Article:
Acolapissa Tribe: Meaning “those who listen and see,” indicating possibly “borderers” or “scouts.” Also called: Aquelou pissas, by Le Page du Pratz (1758, 2: 219). Cenepisa, by La Salle (in Margry, 1875-86,1: 564). Colapissas, in 1699 by Penicaut (in French, 1869, p. 38). Coulapissas, in 1700 by Sauvole (in Margry 1875-86, 4: 462). Equinipichas, by Sauvole (in French, 1851, 3: 225). Kinipissa, by Tonti (in Margry, 1875-86; 1: 604). Kolapissas, in 1700 by Gravier (in French, 1875, p. 88). Acolapissa Connections. The Acolapissa belonged to the Muskhogean linguistic family and evidently spoke a language closely related to Choctaw and Chickasaw.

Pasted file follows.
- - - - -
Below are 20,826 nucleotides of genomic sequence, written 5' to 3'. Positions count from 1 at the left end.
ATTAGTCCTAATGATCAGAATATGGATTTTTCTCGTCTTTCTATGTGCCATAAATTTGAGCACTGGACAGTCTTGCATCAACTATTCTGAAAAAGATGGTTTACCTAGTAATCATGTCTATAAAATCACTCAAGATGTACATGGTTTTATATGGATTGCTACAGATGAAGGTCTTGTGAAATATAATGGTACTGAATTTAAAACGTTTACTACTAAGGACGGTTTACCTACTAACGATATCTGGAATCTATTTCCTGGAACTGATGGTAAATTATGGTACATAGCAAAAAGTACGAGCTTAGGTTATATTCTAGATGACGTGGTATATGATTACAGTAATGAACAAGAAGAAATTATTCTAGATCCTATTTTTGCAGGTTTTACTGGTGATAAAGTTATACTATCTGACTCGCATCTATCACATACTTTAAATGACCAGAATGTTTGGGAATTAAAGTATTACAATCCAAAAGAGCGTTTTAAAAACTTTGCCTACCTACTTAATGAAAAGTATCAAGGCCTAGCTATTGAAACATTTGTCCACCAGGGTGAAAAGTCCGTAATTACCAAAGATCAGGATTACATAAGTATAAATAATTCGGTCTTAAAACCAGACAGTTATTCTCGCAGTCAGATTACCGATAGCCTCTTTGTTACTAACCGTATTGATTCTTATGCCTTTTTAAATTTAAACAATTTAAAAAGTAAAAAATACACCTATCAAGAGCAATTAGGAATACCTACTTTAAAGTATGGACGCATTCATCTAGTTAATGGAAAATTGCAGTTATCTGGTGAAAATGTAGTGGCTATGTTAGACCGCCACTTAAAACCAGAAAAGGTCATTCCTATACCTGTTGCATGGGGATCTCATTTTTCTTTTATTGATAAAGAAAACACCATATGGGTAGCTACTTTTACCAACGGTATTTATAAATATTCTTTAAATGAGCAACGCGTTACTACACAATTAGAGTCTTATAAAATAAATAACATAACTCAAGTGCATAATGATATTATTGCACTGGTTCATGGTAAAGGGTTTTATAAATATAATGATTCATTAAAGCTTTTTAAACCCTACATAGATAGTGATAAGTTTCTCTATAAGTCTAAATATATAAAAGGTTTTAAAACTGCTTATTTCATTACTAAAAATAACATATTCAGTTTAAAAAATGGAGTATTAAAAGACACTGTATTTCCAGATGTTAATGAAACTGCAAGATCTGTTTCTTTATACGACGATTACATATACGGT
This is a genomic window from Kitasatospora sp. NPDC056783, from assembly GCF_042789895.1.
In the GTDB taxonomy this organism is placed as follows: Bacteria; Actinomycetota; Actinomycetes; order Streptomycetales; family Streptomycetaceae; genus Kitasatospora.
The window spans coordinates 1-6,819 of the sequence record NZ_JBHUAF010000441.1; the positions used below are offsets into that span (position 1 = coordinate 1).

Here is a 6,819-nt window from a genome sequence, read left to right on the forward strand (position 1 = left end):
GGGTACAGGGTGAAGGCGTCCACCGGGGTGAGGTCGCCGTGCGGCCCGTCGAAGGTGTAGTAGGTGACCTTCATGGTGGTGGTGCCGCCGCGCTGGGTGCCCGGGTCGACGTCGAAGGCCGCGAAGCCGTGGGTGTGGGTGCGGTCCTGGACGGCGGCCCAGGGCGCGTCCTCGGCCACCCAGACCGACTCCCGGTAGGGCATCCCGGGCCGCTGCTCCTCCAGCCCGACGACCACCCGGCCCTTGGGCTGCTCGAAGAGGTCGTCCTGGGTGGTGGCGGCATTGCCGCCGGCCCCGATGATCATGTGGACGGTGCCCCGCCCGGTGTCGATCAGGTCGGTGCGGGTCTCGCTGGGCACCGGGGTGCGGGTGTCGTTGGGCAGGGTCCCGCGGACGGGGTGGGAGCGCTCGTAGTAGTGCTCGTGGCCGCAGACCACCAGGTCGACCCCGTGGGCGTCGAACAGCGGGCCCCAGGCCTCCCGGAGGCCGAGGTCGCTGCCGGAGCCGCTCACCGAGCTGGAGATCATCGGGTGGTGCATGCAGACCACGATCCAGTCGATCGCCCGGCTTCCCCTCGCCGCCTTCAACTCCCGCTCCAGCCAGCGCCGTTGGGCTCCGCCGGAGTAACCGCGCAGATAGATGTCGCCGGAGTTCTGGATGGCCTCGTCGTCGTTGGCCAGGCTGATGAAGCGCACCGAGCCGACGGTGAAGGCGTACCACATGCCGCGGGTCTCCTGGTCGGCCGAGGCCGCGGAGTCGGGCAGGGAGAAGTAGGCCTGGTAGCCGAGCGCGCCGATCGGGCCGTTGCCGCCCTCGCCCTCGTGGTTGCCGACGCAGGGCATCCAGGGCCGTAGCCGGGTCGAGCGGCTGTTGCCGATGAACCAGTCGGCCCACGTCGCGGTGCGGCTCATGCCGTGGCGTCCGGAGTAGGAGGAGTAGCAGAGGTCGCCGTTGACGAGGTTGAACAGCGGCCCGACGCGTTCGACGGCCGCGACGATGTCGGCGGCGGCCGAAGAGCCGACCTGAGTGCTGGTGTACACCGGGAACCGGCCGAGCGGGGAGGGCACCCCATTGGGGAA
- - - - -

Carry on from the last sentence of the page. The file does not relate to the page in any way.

Tangipahoa Indians (from tandshi,’maize’; apa, ‘stalk,’ ‘cob’; ava, ‘to gather’: ‘those who gather maize stalks or cobs.’ Wright. Pénicat explains the river name Tandgepao erroneously as ‘white wheat or corn’ ). An extinct tribe, supposed to be Muskhogean, formerly living on the lower Mississippi and on Tangipahoa river, which flows south into Lake Pontchartrain, south east Louisiana. Tonti mentions this people as residing, in 1682, on the Mississippi, 12 leagues from the. Quinipissa village; but, according to Iberville 1Iberville, Margry, Dec., iv, 168, 1880, the Bayogoula informed him that the Tangipahoa had never lived on the Mississippi; nevertheless both statements
Acolapissa Indians. An tribe, of Choctaw lineage, formerly living on Lake Ponchartrain, about the coast lagoons, and on the Mississippi, in Louisiana.